The reasons we work
Saturday, August 20, 2005
Have you ever thought about why you work?
As a youth, I attempted to find something I enjoyed doing. Then I asked how much money it paid. Later I wondered how much prestige was associated with my job.
Work fills many roles in our lives, but it was only after scrutinizing the total picture of work that I appreciated its value.
Many can scarcely wait until retirement. Other people question, "What would I do with my life if I quit working?" That fear presents a real dilemma for many.
They know little about what to do with leisure time because their identities are tied to their jobs. Although most of us gauge ourselves somewhat through our vocations or work, it's sad when we base the worth of our lives purely on what we contribute on the job.
I recently listened to a guest on the Oprah Winfrey Show, a mother who followed her 27 year old daughter around town checking up on her where-abouts.
Naturally this caused problems. Oprah and various members of the audience chimed in to tell the woman to 'get a life' and stop following her daughter around. The lady, while choking back tears, replied, "I'm so used to being a mother. Who am I supposed to be now?"
That's a quandary many parents face. Until children are grown, rearing offspring is the "work" of most parents. Although they often eagerly anticipate the time when children will be gone, the nest empties and parents must reevaluate who they really are. What will they do with the rest of their lives?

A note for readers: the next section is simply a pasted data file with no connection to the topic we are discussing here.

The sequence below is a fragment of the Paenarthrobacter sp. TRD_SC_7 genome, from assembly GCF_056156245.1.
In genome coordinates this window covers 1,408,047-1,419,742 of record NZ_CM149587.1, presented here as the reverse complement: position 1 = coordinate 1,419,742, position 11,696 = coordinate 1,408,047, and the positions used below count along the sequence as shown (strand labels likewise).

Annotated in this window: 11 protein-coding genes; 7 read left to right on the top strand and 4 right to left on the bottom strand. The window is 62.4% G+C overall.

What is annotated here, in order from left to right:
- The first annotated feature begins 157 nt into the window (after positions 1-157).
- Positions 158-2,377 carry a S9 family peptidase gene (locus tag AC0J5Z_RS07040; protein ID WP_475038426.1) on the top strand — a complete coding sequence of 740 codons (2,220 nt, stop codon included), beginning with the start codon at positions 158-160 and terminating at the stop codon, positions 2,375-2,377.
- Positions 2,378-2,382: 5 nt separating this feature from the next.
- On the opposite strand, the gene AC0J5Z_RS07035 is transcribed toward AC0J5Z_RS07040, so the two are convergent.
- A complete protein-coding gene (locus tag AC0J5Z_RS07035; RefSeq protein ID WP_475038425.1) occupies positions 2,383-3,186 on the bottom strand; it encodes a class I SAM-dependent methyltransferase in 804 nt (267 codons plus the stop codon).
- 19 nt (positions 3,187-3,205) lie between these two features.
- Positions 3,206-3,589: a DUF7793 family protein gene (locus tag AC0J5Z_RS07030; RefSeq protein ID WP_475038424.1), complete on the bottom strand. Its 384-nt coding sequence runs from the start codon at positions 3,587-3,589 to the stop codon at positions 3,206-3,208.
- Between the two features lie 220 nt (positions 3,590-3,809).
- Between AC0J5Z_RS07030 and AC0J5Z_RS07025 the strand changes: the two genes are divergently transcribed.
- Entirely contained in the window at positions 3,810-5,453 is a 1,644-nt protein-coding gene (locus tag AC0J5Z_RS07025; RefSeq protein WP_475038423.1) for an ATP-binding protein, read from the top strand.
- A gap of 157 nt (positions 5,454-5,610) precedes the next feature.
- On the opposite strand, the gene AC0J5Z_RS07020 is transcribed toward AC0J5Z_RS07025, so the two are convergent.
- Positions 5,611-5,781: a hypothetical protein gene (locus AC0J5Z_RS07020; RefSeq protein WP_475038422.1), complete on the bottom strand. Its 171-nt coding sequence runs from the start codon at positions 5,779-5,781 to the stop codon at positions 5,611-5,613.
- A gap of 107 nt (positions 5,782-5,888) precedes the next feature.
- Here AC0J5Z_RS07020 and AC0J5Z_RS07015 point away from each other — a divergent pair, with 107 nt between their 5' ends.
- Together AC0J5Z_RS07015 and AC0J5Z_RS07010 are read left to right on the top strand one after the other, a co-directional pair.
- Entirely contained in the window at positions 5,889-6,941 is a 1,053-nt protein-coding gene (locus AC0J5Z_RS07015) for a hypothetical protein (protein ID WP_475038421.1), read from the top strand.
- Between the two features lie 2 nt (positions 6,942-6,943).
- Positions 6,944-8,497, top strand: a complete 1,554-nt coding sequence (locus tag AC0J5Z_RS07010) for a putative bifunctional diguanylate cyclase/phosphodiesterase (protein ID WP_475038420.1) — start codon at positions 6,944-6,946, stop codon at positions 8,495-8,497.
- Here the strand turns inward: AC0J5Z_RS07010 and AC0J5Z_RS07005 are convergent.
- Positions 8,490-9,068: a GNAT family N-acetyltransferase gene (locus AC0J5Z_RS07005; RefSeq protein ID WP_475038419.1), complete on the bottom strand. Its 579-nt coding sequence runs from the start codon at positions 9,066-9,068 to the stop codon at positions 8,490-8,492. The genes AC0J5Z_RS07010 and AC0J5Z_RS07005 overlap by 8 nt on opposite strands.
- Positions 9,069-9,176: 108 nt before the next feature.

The crisis arising when one retires, loses a job or becomes unable to measure up to occupational requirements can be debilitating. A person often doesn't know his or her purpose without being Johnny's parent, a bricklayer or a teacher.
It took some time for me to realize that work, indeed, serves many credible functions. First of all, we usually work from necessity -- to make a living. Scripture says "Those who don't work can't eat" (Proverbs).
A job occupies one's mind. If a mind isn't filled with something constructive it overflows with worry and all sorts of unworthy thoughts and garbage.
People work for fulfillment, whether for compensation or as a volunteer. Work also serves to elevate self esteem and confidence. It's a blessing to use gifts God has given.
I once heard an interesting perspective from a nun at a monastery. She said: "We think we're helping people when we do everything for them, but the best way to empower others is to never do something for someone that he can do for himself."
The principle applies to anyone. When an able person is denied the opportunity to perform what he's capable of, he becomes needy.
We help and empower others best by supplying the support, tools and knowledge -- then stepping back and allowing them to work, even while making their own mistakes.
I wholeheartedly agree with St. Benedict's belief that "Work is more than a way to make a living and to stay balanced. It's a way to find and glorify God."
Ellen Shuck is director of religious education at St. Mary's Cathedral Parish.